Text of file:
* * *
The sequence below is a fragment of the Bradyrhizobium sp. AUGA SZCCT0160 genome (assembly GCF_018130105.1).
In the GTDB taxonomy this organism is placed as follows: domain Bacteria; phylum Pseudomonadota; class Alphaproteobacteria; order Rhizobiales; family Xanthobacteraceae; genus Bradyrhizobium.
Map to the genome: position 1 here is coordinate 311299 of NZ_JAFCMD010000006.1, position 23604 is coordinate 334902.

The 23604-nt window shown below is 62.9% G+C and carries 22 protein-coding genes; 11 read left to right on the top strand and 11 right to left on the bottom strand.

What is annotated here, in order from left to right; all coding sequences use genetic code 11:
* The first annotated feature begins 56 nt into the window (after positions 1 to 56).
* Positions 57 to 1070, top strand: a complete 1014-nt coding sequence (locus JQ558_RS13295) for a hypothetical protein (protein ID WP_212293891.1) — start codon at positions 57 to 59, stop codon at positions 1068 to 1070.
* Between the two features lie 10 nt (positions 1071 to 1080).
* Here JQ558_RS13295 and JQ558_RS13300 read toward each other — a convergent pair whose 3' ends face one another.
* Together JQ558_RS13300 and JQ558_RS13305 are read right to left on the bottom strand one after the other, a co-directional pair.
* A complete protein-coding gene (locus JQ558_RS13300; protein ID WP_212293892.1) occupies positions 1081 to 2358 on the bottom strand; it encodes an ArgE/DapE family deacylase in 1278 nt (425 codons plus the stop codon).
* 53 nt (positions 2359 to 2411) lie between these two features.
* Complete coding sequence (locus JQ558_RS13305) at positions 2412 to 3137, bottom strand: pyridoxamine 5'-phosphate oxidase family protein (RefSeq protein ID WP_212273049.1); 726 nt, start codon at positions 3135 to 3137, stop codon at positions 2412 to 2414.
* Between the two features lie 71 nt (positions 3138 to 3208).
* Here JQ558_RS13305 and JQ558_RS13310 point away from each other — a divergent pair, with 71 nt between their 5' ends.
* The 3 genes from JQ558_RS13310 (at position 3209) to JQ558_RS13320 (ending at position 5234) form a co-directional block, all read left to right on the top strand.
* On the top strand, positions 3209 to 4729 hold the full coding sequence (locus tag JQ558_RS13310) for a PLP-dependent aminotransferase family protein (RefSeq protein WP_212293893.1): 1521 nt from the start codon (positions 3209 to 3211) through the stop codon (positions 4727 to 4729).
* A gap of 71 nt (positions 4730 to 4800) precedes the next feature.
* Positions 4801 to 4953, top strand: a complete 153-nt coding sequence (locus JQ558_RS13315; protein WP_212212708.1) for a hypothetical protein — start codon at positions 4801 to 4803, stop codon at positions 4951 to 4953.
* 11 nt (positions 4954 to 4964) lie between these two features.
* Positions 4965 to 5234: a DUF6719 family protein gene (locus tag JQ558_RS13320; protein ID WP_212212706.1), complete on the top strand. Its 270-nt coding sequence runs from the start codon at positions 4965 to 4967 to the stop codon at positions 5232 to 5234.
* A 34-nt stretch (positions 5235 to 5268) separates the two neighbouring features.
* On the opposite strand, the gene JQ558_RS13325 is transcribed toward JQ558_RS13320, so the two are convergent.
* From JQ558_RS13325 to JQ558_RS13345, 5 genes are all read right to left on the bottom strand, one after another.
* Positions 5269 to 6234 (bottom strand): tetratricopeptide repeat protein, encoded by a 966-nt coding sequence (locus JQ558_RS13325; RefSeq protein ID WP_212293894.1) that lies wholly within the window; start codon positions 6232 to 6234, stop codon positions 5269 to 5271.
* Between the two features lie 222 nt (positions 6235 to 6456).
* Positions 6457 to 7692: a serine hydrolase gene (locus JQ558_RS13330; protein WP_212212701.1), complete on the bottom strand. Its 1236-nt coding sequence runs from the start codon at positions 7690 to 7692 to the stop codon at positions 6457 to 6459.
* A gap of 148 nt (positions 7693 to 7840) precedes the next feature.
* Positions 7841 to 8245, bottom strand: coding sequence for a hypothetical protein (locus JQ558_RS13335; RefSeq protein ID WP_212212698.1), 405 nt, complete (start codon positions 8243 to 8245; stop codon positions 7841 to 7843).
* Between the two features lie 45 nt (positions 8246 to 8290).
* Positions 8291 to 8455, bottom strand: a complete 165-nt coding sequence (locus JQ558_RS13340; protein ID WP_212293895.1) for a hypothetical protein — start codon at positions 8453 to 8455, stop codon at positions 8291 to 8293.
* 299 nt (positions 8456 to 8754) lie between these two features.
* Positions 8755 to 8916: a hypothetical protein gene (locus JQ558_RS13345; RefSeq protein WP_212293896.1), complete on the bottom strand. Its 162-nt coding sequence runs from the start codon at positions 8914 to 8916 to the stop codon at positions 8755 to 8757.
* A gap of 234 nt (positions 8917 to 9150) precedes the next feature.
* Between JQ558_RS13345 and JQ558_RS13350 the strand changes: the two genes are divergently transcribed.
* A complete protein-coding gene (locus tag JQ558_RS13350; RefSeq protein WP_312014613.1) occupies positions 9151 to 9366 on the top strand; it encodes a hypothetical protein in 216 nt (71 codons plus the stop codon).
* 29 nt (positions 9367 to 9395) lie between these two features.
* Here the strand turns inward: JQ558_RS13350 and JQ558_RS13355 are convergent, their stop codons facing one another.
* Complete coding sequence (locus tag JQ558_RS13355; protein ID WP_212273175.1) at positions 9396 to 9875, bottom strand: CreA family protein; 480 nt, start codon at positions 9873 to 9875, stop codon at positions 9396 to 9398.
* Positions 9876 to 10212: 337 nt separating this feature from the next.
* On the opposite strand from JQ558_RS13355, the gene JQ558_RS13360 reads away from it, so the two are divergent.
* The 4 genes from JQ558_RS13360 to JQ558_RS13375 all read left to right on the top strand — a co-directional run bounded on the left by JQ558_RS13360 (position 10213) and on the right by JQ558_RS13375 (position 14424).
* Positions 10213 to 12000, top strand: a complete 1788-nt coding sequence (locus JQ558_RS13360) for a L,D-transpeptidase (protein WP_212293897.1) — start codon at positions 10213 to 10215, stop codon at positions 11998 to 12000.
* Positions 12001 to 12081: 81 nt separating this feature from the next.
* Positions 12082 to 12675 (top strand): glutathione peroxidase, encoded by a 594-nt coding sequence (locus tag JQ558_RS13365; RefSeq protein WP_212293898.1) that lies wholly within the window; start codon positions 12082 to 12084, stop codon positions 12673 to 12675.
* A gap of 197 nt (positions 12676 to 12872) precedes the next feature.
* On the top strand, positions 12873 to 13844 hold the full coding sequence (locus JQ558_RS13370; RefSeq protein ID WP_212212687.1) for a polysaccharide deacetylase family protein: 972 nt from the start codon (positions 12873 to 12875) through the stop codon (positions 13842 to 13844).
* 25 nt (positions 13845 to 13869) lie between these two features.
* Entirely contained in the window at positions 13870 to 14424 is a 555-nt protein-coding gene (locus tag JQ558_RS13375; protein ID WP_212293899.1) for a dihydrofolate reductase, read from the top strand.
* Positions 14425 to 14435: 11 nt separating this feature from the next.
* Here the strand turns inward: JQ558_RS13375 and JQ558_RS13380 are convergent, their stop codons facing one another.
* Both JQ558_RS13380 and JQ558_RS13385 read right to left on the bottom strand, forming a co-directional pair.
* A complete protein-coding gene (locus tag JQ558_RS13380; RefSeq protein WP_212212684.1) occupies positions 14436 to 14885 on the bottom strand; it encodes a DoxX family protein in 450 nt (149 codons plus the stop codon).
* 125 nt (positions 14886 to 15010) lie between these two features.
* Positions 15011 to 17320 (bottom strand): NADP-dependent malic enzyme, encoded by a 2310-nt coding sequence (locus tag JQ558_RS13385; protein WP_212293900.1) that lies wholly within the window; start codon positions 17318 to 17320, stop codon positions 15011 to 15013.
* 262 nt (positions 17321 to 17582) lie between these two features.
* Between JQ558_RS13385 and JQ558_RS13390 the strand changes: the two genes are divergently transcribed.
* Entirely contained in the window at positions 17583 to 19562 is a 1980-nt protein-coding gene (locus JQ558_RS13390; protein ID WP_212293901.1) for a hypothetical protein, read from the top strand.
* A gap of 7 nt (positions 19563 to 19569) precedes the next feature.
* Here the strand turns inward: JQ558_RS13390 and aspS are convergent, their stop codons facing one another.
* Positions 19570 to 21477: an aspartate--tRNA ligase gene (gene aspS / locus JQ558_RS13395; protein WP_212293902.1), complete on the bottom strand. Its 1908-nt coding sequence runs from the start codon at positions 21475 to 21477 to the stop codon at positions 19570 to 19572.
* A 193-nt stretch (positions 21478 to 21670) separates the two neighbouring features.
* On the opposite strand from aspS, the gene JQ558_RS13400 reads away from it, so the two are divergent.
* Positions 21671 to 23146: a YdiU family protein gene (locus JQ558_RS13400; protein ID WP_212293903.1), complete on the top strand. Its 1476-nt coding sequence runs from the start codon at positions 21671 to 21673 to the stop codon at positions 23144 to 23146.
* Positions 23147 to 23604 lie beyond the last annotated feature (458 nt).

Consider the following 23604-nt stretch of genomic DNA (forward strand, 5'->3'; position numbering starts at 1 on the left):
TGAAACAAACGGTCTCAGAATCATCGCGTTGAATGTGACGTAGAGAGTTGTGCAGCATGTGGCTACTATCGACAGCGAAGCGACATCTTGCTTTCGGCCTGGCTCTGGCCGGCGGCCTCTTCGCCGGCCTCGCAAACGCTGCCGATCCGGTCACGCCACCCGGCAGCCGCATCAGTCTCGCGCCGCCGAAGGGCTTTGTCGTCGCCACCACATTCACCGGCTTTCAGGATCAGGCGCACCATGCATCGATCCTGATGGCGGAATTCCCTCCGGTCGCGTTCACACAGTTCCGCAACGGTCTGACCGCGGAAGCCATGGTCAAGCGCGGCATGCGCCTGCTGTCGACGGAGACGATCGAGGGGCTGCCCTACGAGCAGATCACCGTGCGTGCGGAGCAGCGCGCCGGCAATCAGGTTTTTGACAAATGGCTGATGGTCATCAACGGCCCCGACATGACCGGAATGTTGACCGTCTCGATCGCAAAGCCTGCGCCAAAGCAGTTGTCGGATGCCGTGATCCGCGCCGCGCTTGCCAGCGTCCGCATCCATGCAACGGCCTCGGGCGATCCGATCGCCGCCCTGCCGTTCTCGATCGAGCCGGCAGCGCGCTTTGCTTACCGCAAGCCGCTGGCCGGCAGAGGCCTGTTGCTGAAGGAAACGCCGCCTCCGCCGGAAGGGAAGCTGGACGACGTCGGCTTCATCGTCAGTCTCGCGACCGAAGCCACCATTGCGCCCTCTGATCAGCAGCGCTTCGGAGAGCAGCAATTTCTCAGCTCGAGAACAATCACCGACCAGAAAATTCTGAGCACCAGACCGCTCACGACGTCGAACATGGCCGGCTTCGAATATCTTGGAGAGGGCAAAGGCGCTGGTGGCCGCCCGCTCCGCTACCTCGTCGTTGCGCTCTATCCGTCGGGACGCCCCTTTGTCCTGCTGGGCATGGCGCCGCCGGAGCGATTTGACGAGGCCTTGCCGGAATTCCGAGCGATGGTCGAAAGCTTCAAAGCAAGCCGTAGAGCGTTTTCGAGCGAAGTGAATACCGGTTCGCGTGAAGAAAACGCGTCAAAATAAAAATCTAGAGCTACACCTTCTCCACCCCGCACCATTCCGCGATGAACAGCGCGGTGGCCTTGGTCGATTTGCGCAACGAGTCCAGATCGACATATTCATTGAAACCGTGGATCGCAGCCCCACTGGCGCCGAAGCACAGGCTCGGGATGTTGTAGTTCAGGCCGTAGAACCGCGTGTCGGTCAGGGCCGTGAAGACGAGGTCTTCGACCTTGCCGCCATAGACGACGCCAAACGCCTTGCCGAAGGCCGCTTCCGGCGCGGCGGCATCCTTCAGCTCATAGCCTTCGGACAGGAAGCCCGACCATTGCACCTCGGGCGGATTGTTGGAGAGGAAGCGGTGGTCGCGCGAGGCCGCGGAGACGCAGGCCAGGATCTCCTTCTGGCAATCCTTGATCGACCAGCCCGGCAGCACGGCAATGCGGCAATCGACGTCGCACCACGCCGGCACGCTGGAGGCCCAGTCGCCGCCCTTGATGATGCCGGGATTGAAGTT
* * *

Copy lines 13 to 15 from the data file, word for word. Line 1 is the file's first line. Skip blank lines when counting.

* Complete coding sequence (locus JQ558_RS13305) at positions 2412 to 3137, bottom strand: pyridoxamine 5'-phosphate oxidase family protein (RefSeq protein ID WP_212273049.1); 726 nt, start codon at positions 3135 to 3137, stop codon at positions 2412 to 2414.
* Between the two features lie 71 nt (positions 3138 to 3208).
* Here JQ558_RS13305 and JQ558_RS13310 point away from each other — a divergent pair, with 71 nt between their 5' ends.